• Borrelia burgdorferi sensu stricto (Bbss), may cause Lyme arthritis, especially of large joints such as the knee

Borrelia burgdorferi sensu stricto is the main cause of Lyme disease in the USA. The American strains of Bbsl are thought to cause a more severe inflammatory reaction, and have been associated with fatal Lyme carditis.

1. Epidemiology

Lyme disease occurs throughout most of the world and is the most common tick-borne disease in the Northern hemisphere. The incidence has been increasing, possibly due to climate change, changes in land management and biodiversity, as well as increased awareness. In the UK official figures only include laboratory-confirmed cases, and do not include those diagnosed clinically. Some cases may also be misdiagnosed or go unreported, so the official figures are known to underestimate the true scale of the problem.

A proportion of cases are contracted after foreign travel. The recorded incidence of Lyme disease is higher in continental Europe compared to the UK, especially eastern European countries. The North-Eastern USA and West Coast are also highly endemic areas.

2. Ticks and Tick Bites

A. Ticks
  • Ticks are small blood-sucking arthropods that are found across the UK.
  • Ticks hatch and moult through three life stages: larva, nymph and adult.
In the UK, Lyme disease can be transmitted to humans by at least three species of hard-bodied tick belonging to the Ixodes complex:
  • Ixodes ricinus or sheep tick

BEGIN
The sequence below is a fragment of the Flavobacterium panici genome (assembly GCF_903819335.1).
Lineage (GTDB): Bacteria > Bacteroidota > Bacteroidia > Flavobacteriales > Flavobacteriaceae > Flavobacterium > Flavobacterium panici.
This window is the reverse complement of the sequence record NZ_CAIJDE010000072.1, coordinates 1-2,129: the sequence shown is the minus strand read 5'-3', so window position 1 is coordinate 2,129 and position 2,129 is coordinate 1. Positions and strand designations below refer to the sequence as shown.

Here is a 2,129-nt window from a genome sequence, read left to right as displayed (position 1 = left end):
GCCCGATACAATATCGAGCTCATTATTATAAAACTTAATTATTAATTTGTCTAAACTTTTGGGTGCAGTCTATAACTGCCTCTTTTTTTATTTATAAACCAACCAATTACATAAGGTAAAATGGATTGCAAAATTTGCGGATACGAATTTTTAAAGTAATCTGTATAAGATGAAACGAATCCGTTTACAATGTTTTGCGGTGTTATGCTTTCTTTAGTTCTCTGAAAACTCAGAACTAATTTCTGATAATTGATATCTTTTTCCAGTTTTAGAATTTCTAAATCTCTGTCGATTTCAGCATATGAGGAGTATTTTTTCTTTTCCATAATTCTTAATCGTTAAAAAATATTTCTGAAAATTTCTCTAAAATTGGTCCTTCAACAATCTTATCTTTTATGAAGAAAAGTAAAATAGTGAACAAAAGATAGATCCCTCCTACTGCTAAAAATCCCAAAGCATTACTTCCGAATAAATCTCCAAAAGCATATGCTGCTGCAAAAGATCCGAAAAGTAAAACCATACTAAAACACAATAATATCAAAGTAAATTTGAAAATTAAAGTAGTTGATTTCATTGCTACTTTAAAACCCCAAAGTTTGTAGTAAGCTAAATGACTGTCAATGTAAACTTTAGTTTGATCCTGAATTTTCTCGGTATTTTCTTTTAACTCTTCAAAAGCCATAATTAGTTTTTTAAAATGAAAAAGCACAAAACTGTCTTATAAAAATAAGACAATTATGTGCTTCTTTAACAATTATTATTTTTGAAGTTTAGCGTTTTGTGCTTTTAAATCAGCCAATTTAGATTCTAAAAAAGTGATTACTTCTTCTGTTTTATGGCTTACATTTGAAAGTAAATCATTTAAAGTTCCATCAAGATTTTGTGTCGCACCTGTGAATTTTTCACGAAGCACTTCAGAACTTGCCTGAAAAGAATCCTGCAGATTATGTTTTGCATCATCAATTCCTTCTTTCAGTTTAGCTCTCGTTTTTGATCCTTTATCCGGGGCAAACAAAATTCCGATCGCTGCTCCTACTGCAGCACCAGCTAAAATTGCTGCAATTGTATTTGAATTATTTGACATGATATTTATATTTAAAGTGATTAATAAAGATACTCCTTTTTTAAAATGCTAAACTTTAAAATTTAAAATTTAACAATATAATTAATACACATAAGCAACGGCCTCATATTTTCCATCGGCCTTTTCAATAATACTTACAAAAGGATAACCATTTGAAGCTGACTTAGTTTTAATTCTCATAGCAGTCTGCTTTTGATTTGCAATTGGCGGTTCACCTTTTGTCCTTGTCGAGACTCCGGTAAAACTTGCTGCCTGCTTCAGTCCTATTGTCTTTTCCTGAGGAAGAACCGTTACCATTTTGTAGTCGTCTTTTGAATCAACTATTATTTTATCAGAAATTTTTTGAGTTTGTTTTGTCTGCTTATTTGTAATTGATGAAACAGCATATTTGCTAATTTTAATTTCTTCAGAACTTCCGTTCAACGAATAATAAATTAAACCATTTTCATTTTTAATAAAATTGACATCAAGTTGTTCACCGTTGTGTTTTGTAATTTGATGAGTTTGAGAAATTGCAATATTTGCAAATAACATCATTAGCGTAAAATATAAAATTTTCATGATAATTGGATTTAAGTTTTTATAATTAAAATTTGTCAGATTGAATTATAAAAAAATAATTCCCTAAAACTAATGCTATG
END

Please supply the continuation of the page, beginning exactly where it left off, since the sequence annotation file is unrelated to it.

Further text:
• Ixodes hexagonus or hedgehog tick, which may inhabit urban areas
  • Ixodes canisuga: the fox tick, also known as the dog tick
  • N.B. Ixodes scapularis is the deer tick, a native American species, not found in the UK
  • Ticks need humidity and shade to survive. They are found in woods, fields and moorland but may survive in urban parks and gardens if conditions are suitable, including areas of Central London.
Ticks are more active from April to October but may remain so throughout the year in warmer parts of the UK. The incidence of Lyme disease peaks in June, with a smaller peak in September, reflecting increased tick activity. In the UK limited studies have shown that only a proportion of ticks, between 0-12% may be infected with the Lyme bacteria

Image of a tick life cycle

Images of UK ticks

Information from LDA

B. Tick exposure outside the UK
Enquiry about travel history is important when assessing the risk of Lyme disease. Higher tick infection rates are reported from mainland Europe and parts of North America. The recorded incidence of Lyme disease is particularly high in Central and Eastern Europe and Northeastern States of the USA. Ticks may carry a range of other bacteria, viruses and parasites, though recorded cases of other tick-borne diseases have only rarely been recorded in the UK.
European tick maps
USA tick maps
Tick awareness is an essential part of Lyme disease prevention.
Advice on avoidance and prevention of tick bites includes:
  • Avoid brushing against vegetation
  • Wear long trousers and tuck them into socks
  • Wear light coloured clothing so that ticks are more easily noticed
  • Carry out tick checks - especially on children and domestic animals
  • Prompt correct tick removal is key to primary prevention of Lyme disease.
  • Insect repellents containing DEET and picardine are effective against ticks.
  • Pet owners are one and a half times more likely to be bitten by a tick than non-pet owners. (Animals may carry ticks into the home.)

Public Health England - Lyme disease prevention

Public Health England tick awareness leaflet

Tick bite prevention and management

Preventing tick bites - image

C. Tick bite management